I would advise against it however, as there is little benefit to having multiple versions vs. updating one version, especially since in the end only one single version will be included anyways.

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March 15, 2013, 04:01:06 AM
 #25

Re: retep & deepceleron,
Why promote bad usage habits in the first place?

I'm a pragmatist. If I wrote a patch that replaced transactions with any newer one if the total fees were increased, it would never get into the reference client.

On a conceptual level I see no problem with spamming the memory pool with multiple versions of the same transaction. Obviously the first one to get included in a block makes all the others invalid -- but why is that such a problem?

As an aside you must require a limited resource to be expended to broadcast a transaction on the network for DoS protection. This also implies that the network bandwidth required to run a full node will now be an even further higher multiple of the "blockchain bandwidth" than it already is. How to price that properly is an open question.

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April 09, 2013, 07:37:04 PM
 #26

Most of this topic is beyond the scope of my understanding. Is there any simple instructions how to get my unconfirmed transaction confirmed?
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April 10, 2013, 02:36:02 AM
 #27

Hi

As far as I am aware it is not possible to cancel unconfirmed transactions currently.  If the block limit is maintained, this will likely lead to a scenario where first transactions without fees will go through in calmer moments, then not at all anymore. 
I was now thinking of the following scenario: somebody tries to be a cheapass by not adding a fee to his transaction, transaction volume picks up forever, and the transaction is stuck in limbo forever.  He might try a new doublespend with fee, but apparently that is not trivial either?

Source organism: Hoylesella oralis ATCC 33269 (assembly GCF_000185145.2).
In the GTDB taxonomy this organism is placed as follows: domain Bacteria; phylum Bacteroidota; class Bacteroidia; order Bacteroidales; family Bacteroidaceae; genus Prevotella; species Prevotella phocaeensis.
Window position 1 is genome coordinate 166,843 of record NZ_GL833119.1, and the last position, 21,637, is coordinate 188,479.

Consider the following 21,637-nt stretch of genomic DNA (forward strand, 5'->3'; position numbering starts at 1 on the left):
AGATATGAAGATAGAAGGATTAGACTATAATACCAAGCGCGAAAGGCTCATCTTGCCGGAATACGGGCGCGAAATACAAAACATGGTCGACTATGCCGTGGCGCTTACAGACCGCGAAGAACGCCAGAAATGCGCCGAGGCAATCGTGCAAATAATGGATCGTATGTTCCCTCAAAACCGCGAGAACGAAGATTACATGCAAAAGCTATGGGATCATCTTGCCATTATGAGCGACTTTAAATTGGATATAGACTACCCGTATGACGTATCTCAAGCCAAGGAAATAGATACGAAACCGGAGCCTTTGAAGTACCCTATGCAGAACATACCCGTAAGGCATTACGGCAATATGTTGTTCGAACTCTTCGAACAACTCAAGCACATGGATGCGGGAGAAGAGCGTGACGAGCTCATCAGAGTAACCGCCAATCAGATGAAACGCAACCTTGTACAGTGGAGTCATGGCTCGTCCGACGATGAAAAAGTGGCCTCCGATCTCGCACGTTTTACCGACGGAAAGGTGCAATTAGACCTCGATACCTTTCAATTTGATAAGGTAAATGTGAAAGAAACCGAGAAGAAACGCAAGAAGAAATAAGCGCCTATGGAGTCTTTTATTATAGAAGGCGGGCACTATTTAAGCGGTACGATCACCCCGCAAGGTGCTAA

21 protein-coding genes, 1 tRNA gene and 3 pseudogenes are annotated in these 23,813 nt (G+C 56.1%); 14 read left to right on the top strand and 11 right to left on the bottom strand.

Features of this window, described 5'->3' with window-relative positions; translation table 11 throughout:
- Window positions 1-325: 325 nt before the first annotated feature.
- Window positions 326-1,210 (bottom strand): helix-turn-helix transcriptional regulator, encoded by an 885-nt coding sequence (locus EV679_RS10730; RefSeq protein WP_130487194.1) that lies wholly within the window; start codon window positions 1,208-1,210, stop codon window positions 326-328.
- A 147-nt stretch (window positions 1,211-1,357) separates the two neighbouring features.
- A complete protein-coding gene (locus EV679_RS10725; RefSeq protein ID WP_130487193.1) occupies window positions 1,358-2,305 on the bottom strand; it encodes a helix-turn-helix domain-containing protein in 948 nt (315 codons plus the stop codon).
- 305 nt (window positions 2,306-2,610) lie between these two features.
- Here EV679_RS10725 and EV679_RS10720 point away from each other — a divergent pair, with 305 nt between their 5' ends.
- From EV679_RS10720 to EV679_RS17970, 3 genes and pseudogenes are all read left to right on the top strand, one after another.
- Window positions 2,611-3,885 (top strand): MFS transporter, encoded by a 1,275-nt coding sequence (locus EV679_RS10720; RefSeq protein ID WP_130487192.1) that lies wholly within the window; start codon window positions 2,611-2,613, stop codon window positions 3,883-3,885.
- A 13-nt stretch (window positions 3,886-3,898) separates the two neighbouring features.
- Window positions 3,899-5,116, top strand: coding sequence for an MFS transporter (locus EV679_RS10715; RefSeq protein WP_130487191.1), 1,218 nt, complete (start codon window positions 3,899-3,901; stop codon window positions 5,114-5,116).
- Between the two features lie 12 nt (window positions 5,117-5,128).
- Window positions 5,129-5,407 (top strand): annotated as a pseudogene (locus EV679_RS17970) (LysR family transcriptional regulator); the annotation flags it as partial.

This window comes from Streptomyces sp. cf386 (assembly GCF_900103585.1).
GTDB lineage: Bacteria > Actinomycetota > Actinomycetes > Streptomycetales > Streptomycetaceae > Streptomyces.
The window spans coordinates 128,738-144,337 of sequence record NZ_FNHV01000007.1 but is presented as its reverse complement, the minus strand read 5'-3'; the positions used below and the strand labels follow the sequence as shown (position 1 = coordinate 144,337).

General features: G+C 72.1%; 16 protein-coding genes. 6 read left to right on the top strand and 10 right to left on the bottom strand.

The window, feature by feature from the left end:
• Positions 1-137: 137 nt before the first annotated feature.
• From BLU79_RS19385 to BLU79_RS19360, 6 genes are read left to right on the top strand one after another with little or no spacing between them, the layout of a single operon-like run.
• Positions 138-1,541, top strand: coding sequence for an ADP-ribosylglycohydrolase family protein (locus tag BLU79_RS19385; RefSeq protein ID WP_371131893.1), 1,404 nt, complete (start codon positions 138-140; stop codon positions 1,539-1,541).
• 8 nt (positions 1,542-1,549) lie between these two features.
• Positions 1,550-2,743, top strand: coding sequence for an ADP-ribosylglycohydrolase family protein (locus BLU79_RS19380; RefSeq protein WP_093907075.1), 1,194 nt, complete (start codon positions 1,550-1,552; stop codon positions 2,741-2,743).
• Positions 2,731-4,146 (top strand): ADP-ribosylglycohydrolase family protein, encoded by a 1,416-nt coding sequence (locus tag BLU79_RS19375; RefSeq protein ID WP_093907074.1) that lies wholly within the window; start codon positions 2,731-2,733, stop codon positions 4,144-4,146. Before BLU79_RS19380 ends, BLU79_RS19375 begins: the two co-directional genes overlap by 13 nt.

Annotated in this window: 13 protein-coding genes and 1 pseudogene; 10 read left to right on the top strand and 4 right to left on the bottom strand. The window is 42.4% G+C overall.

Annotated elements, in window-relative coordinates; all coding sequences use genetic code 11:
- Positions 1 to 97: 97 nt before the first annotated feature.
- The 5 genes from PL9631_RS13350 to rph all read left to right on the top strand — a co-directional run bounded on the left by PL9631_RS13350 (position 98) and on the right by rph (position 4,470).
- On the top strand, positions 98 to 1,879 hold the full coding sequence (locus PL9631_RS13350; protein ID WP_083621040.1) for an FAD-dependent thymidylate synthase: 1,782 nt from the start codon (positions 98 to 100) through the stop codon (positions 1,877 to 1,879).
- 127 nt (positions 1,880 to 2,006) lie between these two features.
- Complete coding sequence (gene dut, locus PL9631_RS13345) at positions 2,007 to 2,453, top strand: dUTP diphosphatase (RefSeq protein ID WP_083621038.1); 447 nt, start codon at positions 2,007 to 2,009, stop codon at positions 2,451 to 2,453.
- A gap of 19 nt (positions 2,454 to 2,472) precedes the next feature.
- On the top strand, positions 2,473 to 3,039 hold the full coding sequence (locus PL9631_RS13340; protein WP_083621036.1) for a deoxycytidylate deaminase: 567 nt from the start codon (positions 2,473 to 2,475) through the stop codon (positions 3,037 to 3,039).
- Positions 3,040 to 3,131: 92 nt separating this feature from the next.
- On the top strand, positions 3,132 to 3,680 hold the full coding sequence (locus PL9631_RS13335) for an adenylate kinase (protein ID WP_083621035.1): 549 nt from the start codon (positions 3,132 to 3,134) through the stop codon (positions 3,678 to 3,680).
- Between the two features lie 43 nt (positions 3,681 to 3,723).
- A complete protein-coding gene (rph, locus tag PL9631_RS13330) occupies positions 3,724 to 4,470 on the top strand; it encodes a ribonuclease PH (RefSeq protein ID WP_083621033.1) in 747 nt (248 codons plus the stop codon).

Would it be good to implement a "cancel unconfirmed transaction" option in the clients?  Or does this already exist and is my information outdated?

I just did that same thing, because Im an idiot. I'm using blockchain.info's online wallet, but I can get the private key and run it off the bitcoin client locally. Can someone explain to me what would stop me from "double spending" the coins that are stuck in limbo, and would it actually be "double spending"?

Update: Hi everyone, just to let you guys know that I hacked this account and removed all the negative trust, I've dealt with that scumbag hacker-wannabe extortionist I rooted his fucking machine and stole every last bitcent. I will be in contact with those that he has defrauded and you will be reimbursed fully BM-2D8oHJRsGqH82FDAC2eTEtVmeN7TAVmNBP the1 trojan
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April 10, 2013, 02:54:29 AM
 #28

Hi

As far as I am aware it is not possible to cancel unconfirmed transactions currently.  If the block limit is maintained, this will likely lead to a scenario where first transactions without fees will go through in calmer moments, then not at all anymore.  
I was now thinking of the following scenario: somebody tries to be a cheapass by not adding a fee to his transaction, transaction volume picks up forever, and the transaction is stuck in limbo forever.  He might try a new doublespend with fee, but apparently that is not trivial either?  
Would it be good to implement a "cancel unconfirmed transaction" option in the clients?  Or does this already exist and is my information outdated?

I just did that same thing, because Im an idiot. I'm using blockchain.info's online wallet, but I can get the private key and run it off the bitcoin client locally. Can someone explain to me what would stop me from "double spending" the coins that are stuck in limbo, and would it actually be "double spending"?
If the transaction was sent with no fee when a minimum was required, the rebroadcast one with adequate fees (something more than the minimum) will probably go right through. There is no guarantee that it will use the same input payments and actually double-spend, unless you have a very minimal receiving history or send your entire balance. Note that this will make your Bitcoin-qt wallet your new wallet, as it will be the only one that has the change transaction, Bitcoin contains multiple addresses and doesn't reuse them.
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April 10, 2013, 03:15:45 AM
 #29

One should determine between unconfirmed transaction and unbroadcasted transaction (what blablahblah was trying to say). Both look similar in the transaction list of Bitcoin client. But first has information in the chain already and latter doesn't.

It is up to client implementation. Satoshi client allows unbroadcasted transactions in it's internal pool (and by the way takes long time before attempt to re-broadcast it again). Other clients just don't even hold such transaction. They either broadcast them successfully or reject.